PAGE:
Von Willebrand's disease differs from classic hemophilia by its usually milder manifestations, prolonged bleeding time, predominance of mucous membrane bleeding, and autosomal inheritance.
A review of the Henry Ford Hospital experience from 1959 to 1969 revealed 19 well-documented cases and 22 probable cases. The major diagnostic criteria were (1) significant history of abnormal bleeding; (2) reduced factor VIII activity; and (3) increased bleeding time. Supplementary criteria included family history of the disease, abnormal platelet morphological findings, decreased platelet adhesiveness, and positive plasma infusion tests.
These 41 patients underwent a total of 171 surgical procedures. Without specific therapy, 75 procedures were associated with normal bleeding but in 55 it was excessive. On preoperative treatment with adrenocorticosteroids and fresh frozen plasma, in 40 procedures bleeding was normal and in 3 excessive.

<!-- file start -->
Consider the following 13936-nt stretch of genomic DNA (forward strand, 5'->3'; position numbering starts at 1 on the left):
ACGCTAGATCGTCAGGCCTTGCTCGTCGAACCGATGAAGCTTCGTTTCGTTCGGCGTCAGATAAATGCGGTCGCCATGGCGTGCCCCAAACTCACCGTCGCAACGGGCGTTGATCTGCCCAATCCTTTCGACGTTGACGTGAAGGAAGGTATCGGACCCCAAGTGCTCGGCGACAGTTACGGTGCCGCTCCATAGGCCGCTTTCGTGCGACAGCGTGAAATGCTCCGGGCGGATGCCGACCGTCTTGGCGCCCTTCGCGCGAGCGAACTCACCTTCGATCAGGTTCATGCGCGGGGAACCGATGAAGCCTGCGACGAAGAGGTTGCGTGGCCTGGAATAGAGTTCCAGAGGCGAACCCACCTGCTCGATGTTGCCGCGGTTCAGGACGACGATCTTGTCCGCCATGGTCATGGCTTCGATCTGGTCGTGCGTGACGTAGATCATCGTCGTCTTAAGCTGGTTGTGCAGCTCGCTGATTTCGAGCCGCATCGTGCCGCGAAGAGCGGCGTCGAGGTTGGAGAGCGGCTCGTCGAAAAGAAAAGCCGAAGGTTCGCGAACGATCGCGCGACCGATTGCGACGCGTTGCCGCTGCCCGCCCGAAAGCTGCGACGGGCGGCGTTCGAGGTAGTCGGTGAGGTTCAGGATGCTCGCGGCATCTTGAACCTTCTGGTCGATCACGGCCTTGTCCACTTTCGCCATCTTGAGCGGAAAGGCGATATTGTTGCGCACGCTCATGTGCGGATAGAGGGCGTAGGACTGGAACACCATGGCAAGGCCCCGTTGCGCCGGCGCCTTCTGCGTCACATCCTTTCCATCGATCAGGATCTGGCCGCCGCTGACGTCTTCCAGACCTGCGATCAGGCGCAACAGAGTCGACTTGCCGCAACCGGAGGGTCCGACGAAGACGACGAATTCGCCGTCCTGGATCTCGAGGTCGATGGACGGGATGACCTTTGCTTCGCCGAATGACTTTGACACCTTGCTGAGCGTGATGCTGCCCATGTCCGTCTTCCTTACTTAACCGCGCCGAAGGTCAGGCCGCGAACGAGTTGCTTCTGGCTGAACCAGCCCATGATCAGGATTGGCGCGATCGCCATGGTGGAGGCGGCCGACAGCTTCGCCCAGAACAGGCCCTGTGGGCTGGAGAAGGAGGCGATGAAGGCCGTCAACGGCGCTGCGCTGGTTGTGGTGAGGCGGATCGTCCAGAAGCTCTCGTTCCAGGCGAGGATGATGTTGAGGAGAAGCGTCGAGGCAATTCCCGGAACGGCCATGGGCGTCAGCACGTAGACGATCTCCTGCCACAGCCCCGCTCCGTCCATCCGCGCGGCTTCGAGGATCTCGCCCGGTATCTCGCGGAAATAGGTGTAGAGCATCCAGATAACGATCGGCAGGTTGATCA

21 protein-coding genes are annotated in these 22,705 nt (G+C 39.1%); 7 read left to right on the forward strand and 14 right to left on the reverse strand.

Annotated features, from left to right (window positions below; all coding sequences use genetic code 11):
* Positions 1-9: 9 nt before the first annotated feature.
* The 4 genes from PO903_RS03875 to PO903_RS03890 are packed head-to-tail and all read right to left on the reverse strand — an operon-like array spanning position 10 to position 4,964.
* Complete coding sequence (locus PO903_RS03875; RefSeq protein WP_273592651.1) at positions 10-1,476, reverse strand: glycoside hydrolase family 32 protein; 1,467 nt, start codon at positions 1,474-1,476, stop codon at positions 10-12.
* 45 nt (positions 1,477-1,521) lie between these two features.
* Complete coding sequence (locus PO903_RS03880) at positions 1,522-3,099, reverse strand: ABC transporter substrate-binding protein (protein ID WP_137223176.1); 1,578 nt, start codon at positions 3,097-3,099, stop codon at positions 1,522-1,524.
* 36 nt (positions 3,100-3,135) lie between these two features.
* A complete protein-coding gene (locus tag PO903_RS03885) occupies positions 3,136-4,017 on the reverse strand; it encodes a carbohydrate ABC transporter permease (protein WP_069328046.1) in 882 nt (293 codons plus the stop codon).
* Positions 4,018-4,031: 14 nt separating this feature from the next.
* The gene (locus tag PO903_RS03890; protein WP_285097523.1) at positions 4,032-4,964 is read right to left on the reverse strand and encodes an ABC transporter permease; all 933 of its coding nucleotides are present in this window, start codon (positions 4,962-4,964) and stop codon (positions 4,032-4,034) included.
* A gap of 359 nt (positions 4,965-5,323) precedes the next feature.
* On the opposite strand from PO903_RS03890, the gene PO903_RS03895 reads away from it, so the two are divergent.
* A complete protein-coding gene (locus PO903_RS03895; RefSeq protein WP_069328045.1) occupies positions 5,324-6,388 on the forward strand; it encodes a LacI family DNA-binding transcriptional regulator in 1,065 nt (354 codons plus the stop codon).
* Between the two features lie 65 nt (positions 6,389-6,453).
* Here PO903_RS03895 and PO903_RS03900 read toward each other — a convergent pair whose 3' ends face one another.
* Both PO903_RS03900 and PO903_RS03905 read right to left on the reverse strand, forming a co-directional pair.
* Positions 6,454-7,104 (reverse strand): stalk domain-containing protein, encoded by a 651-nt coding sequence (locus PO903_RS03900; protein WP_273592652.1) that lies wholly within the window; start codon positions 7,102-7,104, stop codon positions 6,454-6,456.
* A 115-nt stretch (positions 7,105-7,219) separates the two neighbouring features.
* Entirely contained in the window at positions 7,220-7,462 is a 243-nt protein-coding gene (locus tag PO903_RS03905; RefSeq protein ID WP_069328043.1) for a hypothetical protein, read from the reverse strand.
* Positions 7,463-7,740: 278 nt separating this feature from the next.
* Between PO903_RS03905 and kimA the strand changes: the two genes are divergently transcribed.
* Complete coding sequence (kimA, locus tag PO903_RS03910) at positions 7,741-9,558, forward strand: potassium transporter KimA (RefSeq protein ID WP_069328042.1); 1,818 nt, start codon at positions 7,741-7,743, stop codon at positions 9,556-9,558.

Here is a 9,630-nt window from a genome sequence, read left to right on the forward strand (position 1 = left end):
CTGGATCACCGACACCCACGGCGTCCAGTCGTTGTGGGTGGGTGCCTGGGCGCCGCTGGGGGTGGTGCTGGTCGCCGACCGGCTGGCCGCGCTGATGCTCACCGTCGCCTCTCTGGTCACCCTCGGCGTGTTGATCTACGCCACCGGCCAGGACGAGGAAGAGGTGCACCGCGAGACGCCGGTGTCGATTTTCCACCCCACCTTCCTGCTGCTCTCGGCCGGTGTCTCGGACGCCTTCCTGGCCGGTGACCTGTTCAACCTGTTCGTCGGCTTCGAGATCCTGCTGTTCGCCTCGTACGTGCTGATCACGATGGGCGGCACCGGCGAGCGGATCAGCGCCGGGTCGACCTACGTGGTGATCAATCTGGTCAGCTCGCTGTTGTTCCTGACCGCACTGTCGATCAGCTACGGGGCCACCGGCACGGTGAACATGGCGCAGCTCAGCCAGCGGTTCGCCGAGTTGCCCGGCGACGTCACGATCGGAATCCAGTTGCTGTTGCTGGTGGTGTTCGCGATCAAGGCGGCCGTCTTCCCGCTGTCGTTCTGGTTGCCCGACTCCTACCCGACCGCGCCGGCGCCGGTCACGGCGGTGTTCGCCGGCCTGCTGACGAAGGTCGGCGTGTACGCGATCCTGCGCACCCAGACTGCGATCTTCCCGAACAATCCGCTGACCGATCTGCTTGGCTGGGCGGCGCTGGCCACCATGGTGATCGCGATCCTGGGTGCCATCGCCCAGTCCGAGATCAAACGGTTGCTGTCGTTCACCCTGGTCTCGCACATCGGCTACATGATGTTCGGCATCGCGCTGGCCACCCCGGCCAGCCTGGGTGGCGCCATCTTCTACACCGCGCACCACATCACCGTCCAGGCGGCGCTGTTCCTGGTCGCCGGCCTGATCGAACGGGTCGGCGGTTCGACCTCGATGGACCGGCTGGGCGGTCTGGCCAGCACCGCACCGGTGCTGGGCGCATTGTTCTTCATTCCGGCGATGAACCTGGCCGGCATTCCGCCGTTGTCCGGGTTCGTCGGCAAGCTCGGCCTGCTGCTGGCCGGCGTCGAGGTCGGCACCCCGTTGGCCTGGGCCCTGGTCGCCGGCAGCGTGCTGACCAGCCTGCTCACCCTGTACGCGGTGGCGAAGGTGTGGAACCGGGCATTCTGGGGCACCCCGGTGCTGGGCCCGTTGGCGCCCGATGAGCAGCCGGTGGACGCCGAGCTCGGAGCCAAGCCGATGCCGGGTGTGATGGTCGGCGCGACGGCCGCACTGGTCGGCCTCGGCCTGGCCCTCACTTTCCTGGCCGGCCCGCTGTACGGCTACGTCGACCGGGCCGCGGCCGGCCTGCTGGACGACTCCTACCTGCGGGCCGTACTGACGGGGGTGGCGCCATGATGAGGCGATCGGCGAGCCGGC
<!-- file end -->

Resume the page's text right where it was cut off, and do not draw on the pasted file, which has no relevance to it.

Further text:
Adelman S, Monto RW, Ponka JL. Surgery in von Willebrand's Disease. Arch Surg. 1972;105(2):204–208. doi:10.1001/archsurg.1972.04180080058010
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